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Tips on managing your Year 12 student’s health

Tips on managing your Year 12 student’s health
Published: Wed 09 Sep 2020

Managing a Year 12 student’s health

Year 12 is a stressful year at best, but with COVID -19, the stresses have been magnified.

Still, as a father or father-figure you can help your Year 12 student by better understanding the elements that contribute to the health of our students.

Here is a check list to help provide a greater level of knowledge and understanding around student health, and copying in Year 12.

Be sure to catch my webinar on Coping with Year 12 for families, student and close friendship groups on Thursday 24 September.

Tips for managing Year 12 stress

  1. Sleep. The teenage brain needs at least eight and a half hours of sleep a night, and more if under the age of 15 years. Sleep is a time the brain processes the previous day and re-wires itself to cope better with the morrow. It’s worth noting that sleep deprivation can be a feature of teenage life because their biological clock is set an hour or two ahead of the adult clock. This means many teens find it difficult to sleep before 11 pm and wake before 8am. During year 12 a healthy sleep program is vital, good screen hygiene, and no mobile phone activity 1 hour prior to sleep.
  2. Stress. A teen that is worried is a teen whose mental function is so consumed with ‘fright’ it has little capacity to cope with learning. For this reason, a priority needs to be placed on effective pastoral care and early intervention if a student is suffering stress.
  3. Mental stimulation. Mental stimulation is important for brain growth. The brain pays attention to stimuli that is new and interesting. A brain that is exercised is a brain that will grow.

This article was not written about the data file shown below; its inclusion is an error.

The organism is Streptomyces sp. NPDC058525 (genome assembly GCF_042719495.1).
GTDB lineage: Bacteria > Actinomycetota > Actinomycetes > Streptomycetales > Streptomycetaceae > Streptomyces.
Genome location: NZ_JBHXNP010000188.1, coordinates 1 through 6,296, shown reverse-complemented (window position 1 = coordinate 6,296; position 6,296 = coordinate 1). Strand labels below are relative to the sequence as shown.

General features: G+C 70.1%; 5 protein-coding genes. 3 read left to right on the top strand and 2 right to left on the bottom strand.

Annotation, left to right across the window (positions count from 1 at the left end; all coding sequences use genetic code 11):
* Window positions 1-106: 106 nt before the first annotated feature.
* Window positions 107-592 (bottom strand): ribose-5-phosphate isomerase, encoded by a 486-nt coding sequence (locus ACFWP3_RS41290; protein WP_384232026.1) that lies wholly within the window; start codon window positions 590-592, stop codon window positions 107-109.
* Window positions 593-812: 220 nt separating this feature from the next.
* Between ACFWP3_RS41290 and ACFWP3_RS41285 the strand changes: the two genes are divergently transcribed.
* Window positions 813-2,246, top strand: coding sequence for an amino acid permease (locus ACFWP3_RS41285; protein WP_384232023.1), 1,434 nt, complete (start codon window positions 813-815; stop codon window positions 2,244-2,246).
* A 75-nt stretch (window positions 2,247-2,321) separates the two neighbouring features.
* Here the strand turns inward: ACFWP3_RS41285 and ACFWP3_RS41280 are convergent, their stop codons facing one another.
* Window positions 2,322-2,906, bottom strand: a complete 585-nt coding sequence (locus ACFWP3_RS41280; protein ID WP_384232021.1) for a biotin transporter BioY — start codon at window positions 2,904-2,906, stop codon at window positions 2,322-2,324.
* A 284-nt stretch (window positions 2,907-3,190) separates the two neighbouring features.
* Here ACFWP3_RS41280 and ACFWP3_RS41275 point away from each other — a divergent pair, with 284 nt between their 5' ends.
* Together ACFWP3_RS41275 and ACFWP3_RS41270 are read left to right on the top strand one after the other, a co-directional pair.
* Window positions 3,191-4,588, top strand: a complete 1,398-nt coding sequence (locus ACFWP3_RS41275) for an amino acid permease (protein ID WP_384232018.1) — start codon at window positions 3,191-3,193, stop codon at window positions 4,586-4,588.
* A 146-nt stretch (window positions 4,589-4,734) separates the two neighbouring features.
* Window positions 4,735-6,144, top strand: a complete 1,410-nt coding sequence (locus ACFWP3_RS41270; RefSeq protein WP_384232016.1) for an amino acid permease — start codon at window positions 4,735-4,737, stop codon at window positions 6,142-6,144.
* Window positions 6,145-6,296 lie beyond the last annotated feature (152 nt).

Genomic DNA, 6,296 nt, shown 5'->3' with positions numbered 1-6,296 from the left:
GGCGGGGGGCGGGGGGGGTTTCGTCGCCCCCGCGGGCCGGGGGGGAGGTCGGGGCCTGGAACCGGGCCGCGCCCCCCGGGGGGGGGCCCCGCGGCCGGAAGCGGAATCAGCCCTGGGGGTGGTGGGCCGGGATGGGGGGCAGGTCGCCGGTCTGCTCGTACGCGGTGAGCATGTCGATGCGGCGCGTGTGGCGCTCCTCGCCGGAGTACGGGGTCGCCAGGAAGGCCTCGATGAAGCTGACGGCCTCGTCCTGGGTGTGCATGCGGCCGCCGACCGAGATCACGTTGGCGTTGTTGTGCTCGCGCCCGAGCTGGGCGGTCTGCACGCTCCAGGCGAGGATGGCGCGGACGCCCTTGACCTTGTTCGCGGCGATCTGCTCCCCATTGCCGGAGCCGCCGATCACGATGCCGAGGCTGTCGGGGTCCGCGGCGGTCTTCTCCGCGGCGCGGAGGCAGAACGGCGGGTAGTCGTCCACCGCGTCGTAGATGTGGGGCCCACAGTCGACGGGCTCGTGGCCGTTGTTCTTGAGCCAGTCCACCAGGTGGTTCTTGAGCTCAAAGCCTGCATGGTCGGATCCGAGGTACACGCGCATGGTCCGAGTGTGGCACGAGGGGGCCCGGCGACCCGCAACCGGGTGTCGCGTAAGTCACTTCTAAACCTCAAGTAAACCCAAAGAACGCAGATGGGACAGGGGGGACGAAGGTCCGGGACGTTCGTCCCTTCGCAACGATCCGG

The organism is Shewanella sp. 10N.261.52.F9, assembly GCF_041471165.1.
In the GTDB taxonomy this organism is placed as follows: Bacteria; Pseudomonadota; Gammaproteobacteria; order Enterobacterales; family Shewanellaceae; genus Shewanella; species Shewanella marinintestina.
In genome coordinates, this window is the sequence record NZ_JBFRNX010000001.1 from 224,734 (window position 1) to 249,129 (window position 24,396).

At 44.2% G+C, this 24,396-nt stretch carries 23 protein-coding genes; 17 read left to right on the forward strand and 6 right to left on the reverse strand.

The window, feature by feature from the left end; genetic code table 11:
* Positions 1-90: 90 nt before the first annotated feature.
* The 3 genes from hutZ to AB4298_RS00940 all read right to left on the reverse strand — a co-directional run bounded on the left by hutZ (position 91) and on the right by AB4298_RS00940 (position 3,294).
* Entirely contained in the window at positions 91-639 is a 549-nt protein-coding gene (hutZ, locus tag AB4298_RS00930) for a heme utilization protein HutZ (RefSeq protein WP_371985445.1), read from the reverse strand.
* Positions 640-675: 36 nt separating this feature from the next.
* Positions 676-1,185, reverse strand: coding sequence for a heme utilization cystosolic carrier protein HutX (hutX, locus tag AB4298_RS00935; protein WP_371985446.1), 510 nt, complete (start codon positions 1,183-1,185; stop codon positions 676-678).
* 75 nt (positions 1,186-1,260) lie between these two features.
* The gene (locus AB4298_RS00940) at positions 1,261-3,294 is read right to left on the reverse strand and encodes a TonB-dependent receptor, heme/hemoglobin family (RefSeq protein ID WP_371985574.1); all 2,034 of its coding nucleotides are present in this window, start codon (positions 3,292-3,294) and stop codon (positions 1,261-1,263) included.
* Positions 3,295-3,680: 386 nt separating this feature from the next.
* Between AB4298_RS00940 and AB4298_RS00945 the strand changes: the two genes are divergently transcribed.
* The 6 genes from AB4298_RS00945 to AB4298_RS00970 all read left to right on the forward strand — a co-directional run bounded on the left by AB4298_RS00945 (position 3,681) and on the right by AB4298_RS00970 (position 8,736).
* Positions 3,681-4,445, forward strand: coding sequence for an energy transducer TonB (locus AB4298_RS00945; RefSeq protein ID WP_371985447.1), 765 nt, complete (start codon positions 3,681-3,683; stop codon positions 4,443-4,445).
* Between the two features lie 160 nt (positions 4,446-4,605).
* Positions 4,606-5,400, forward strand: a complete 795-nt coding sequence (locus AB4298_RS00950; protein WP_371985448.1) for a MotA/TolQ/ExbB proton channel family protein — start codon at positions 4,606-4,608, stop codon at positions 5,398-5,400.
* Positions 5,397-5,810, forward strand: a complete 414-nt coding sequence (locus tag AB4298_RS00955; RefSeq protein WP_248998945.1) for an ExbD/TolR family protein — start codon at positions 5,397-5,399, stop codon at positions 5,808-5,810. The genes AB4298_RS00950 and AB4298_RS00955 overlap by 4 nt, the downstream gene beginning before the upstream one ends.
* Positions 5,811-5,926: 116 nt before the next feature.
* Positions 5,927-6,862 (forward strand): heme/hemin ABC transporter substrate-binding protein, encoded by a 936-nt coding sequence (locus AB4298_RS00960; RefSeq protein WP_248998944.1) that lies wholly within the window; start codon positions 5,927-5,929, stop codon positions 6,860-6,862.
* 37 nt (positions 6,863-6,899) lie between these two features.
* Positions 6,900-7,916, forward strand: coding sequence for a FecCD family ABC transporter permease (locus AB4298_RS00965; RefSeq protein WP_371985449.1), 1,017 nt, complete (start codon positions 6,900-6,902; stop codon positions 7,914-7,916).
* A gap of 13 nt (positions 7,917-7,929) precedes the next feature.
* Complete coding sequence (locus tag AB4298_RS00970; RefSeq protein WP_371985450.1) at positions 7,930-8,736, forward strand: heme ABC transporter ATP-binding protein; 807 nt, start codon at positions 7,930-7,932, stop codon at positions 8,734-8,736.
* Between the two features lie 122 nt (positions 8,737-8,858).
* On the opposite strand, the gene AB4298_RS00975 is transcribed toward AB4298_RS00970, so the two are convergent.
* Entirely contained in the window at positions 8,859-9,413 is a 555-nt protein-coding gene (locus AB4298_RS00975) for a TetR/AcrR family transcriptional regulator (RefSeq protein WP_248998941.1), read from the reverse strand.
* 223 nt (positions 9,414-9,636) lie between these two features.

4. Physical exercise. Exercise oxygenates the brain and helps it get rid of stress. There is truth in the saying, ‘A healthy mind, a healthy body’. Develop a healthy brain program for year 12 and ensure it contains regular exercise as fitness is critical for the brain.
  5. Diet. It’s accurate to say we are what we eat. If ‘brain food’ is eaten such as fish, fruit, nuts and vegetables, the myelin coating around the neural pathways will be healthy and speed up brain function. If what is eaten is full of sugar and saturated fats, thinking will be slowed down. A rainbow diet of phytonutrients and antioxidants is needed for good myelination and effective brain function.

About Dr Tim Hawkes OAM

Father of two daughters and a son, Dr Tim Hawkes has written on raising teens with his latest book, “Ten Leadership Lessons You Should Teach Your Teenager” being popular with parents. Dr Hawkes has been active in the area of values education and the development of leadership skills in students. His four book series, “Learning Leadership – a leadership course for secondary students” has become popular in schools throughout the world.

In 2007, Dr Hawkes was given a “Quality Teaching” Federal Government award for excellence as a school principal for “rejuvenating the educational philosophy and practice of The King’s School by building on its strengths as a national leader in boys’ education, residential education and leadership education.” The citation went on to say that School’s academic results had also improved significantly under his leadership.
 

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